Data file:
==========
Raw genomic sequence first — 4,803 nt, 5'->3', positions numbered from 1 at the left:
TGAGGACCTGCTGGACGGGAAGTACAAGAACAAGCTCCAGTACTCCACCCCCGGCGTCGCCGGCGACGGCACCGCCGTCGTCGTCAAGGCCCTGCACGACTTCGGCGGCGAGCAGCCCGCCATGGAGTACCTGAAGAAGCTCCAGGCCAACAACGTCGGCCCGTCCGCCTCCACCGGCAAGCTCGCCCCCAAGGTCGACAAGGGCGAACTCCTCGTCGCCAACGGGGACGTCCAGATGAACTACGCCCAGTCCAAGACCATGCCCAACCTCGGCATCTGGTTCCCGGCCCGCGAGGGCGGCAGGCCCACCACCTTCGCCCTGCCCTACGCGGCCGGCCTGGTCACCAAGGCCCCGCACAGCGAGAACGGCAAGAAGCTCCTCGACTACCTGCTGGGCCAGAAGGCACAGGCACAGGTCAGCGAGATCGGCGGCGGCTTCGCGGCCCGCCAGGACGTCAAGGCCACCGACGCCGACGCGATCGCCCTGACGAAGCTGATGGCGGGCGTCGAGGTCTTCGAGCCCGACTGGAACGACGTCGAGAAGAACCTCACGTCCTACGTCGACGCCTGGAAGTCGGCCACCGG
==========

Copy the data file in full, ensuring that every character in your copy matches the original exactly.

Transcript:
Raw genomic sequence first — 4,803 nt, 5'->3', positions numbered from 1 at the left:
TGAGGACCTGCTGGACGGGAAGTACAAGAACAAGCTCCAGTACTCCACCCCCGGCGTCGCCGGCGACGGCACCGCCGTCGTCGTCAAGGCCCTGCACGACTTCGGCGGCGAGCAGCCCGCCATGGAGTACCTGAAGAAGCTCCAGGCCAACAACGTCGGCCCGTCCGCCTCCACCGGCAAGCTCGCCCCCAAGGTCGACAAGGGCGAACTCCTCGTCGCCAACGGGGACGTCCAGATGAACTACGCCCAGTCCAAGACCATGCCCAACCTCGGCATCTGGTTCCCGGCCCGCGAGGGCGGCAGGCCCACCACCTTCGCCCTGCCCTACGCGGCCGGCCTGGTCACCAAGGCCCCGCACAGCGAGAACGGCAAGAAGCTCCTCGACTACCTGCTGGGCCAGAAGGCACAGGCACAGGTCAGCGAGATCGGCGGCGGCTTCGCGGCCCGCCAGGACGTCAAGGCCACCGACGCCGACGCGATCGCCCTGACGAAGCTGATGGCGGGCGTCGAGGTCTTCGAGCCCGACTGGAACGACGTCGAGAAGAACCTCACGTCCTACGTCGACGCCTGGAAGTCGGCCACCGG